It seems like nobody is actually happy with the whole “Conference on the Future of Europe”.
Polish MEP Ryszard Legutko pointed out that “it’s the Council, not the Parliament or the Commission that can convene such a conference”, further suggesting not “to deviate from what the Treaties have stipulated”, a rather unpopular thing to do in EU circles:
On this turn, Swedish MEP Charlie Weimers, warned:
“The goal is clear: to transfer more power to the EU. Such a transfer of power, however, lacks any kind of popular support.”
Spanish MEP Jorge Buxade went on to warn about the increasingly evident bias of the ‘Conference on the Future of Europe’, saying:
“If we start the debate by denying participation to other ways of seeing Europe, if this Parliament takes sides, this conference is born already mortally wounded.”
Also non-eurosceptics have expressed scepticism. For example Andras Baneth, the author of the Ultimate EU Test Book, the best-seller on EU exams for those seeking EU careers and a former Commission official with the Barroso commission) suggests to “just cancel the Future of Europe Conference”:
“No matter how hard they try to make these future-looking discussions citizen-driven, bottom-up, and representative of European society, the voices present will not speak for what the majority of Europeans want.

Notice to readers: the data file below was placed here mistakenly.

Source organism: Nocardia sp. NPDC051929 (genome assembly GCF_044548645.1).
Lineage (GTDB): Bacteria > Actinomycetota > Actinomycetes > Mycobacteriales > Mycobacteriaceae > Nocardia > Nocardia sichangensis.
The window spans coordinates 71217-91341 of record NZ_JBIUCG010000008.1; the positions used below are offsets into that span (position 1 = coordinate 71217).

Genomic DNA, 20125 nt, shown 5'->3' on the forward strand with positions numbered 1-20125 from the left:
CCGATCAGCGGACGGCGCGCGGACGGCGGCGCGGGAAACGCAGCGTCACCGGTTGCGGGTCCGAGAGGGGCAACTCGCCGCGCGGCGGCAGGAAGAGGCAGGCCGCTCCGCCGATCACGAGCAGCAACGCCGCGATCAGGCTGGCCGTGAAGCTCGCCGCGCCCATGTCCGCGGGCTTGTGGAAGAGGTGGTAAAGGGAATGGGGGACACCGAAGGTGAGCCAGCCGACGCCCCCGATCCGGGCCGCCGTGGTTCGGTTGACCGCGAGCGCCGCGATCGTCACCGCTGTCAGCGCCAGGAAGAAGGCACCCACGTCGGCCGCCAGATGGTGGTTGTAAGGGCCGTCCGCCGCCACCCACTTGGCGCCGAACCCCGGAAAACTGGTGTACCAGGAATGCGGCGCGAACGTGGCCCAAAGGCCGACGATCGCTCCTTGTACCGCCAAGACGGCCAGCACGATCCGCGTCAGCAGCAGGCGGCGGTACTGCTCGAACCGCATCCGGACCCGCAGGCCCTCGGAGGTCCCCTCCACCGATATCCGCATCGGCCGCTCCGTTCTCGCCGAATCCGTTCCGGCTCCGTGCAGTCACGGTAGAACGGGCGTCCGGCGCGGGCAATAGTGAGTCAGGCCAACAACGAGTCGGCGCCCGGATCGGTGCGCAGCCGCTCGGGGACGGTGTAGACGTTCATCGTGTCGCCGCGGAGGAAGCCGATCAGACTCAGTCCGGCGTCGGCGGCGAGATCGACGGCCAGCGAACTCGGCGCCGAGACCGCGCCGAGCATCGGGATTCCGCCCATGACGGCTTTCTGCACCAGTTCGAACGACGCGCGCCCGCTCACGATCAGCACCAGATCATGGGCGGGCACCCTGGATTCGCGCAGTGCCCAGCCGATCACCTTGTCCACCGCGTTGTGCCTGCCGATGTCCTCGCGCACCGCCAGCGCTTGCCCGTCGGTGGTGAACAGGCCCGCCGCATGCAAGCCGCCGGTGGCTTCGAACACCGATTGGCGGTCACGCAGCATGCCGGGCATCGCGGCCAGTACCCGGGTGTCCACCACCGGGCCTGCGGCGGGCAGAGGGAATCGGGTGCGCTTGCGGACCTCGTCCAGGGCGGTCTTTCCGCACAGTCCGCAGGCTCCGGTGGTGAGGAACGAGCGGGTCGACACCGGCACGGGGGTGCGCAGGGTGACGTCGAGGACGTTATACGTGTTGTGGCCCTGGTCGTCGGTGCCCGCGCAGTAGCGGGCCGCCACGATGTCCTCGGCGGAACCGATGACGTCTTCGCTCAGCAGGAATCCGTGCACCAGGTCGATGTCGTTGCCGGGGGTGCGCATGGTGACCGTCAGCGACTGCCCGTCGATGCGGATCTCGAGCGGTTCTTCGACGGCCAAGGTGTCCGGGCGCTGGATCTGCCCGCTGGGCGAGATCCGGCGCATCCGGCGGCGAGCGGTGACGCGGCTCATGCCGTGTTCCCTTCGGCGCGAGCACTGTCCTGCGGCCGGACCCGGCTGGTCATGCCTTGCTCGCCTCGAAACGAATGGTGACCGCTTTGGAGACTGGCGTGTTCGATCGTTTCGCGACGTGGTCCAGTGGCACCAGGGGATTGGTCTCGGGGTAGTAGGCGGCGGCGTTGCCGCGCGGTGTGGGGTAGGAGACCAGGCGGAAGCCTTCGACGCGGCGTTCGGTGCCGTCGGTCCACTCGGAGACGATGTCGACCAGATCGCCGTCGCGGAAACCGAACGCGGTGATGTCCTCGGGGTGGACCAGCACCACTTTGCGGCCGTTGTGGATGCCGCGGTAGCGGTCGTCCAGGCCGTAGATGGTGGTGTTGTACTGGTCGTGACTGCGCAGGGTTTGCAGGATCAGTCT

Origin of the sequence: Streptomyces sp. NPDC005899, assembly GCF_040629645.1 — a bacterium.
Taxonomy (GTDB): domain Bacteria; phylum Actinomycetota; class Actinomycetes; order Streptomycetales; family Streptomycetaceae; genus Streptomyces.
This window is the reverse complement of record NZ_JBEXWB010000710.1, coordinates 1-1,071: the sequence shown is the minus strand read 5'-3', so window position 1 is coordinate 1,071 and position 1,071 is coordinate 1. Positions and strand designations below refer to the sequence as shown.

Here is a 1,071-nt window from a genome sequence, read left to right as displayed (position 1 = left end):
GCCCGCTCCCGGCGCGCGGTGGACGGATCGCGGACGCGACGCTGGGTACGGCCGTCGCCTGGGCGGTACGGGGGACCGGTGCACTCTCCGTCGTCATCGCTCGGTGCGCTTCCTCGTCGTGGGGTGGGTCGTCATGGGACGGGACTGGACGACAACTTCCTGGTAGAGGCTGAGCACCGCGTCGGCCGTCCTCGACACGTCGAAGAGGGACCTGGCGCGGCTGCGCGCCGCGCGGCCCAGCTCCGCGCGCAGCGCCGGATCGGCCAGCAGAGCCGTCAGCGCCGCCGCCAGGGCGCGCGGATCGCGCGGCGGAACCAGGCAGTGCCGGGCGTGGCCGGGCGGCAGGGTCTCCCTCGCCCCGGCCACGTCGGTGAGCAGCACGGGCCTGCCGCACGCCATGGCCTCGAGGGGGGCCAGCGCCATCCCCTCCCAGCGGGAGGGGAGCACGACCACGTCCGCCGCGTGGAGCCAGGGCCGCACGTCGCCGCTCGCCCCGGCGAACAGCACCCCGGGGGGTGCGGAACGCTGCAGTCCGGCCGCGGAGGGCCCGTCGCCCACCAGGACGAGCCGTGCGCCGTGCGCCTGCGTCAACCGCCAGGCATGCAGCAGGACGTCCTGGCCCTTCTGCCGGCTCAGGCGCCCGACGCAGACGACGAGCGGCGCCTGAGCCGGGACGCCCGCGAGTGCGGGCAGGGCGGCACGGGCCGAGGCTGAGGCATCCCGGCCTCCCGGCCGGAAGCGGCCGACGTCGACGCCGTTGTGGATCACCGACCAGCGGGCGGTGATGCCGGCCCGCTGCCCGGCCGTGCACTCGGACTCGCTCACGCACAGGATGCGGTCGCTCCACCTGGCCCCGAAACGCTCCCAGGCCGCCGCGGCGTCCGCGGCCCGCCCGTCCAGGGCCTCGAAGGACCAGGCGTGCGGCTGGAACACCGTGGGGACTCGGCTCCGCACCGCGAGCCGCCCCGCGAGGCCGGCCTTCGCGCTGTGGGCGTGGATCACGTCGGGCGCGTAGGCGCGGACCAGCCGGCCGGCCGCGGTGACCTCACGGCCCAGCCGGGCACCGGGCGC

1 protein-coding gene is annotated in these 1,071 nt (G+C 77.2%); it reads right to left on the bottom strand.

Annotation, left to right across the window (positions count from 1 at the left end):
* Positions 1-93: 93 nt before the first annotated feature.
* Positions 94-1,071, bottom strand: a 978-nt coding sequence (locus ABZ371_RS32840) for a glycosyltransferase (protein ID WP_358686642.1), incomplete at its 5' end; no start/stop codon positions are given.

Why would a random, unrepresentative mix of civil servants, self-appointed opinion leaders, and vocal activists be the ones to decide where the EU should be heading?”
German green MEP Daniel Freund, who leads negotiations on the conference for his group, wasn’t a happy bunny either during the run-up to the conference, complaining in February that: “I am perplexed why the Council would seek to exclude certain political families from the key body of the conference … Restricting the agenda-setting in this way might risk the success of the conference.”
Also the “Brussels bubble” media isn’t too thrilled, as an editorial in Politico reads as follows:
“Macron’s grand idea for a Europe-wide discussion, the sort of thing that EU leaders often resist as a navel-gazing exercise, instead turned into a navel-gazing exercise about a navel-gazing exercise.
The outset of the coronavirus pandemic also removed some urgency from the project, as the prospect of a traveling troupe of Brussels officials, touring across 27 countries for a series of hours-long town hall meetings, suddenly seemed rather preposterous.”
Nobody really seems happy. Perhaps that should lead to a certain conclusion?